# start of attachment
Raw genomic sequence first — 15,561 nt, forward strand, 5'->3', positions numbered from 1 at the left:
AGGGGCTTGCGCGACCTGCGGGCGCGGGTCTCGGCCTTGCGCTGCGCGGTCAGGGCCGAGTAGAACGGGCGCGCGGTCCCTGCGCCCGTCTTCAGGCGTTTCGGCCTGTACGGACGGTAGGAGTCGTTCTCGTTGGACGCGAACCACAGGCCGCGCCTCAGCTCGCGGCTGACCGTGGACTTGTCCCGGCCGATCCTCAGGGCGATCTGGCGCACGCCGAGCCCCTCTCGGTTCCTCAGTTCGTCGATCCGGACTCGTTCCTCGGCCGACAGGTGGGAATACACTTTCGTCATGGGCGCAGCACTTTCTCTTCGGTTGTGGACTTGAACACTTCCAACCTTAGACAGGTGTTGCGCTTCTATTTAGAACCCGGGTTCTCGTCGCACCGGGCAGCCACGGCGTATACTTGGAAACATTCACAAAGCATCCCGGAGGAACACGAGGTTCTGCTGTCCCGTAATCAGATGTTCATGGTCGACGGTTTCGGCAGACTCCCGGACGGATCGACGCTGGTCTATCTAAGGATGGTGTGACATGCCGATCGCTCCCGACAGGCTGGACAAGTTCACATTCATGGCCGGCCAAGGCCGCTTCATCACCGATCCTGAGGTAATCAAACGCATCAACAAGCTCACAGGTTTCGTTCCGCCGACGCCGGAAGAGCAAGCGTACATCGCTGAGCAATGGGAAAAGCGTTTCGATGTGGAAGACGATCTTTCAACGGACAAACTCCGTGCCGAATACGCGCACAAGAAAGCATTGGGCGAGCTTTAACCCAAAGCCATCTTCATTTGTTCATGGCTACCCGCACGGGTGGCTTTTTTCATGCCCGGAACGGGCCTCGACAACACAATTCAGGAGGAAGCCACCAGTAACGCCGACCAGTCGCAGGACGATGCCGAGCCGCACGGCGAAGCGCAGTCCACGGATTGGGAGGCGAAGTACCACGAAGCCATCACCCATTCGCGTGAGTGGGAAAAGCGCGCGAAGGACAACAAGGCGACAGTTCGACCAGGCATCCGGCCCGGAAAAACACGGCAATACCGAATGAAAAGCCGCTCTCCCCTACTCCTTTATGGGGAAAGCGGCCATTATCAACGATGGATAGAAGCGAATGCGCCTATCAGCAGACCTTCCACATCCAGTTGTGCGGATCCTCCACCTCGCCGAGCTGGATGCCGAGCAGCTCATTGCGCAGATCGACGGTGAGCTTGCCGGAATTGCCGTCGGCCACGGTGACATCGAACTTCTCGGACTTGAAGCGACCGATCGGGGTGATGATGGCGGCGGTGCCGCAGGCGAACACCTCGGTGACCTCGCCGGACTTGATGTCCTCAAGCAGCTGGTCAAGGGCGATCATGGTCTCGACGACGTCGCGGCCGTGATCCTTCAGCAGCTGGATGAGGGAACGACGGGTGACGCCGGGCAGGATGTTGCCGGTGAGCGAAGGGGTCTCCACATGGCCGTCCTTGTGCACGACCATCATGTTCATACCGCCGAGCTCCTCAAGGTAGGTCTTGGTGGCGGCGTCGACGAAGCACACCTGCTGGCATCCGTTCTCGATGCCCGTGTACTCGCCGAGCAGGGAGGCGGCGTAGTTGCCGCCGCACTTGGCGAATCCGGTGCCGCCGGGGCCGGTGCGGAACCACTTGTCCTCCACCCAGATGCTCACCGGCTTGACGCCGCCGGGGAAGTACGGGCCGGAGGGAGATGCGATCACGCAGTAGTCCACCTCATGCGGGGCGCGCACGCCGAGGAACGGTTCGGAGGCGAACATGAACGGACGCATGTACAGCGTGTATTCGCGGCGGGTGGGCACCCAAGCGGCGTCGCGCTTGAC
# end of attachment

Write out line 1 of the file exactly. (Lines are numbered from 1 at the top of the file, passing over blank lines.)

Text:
Raw genomic sequence first — 15,561 nt, forward strand, 5'->3', positions numbered from 1 at the left: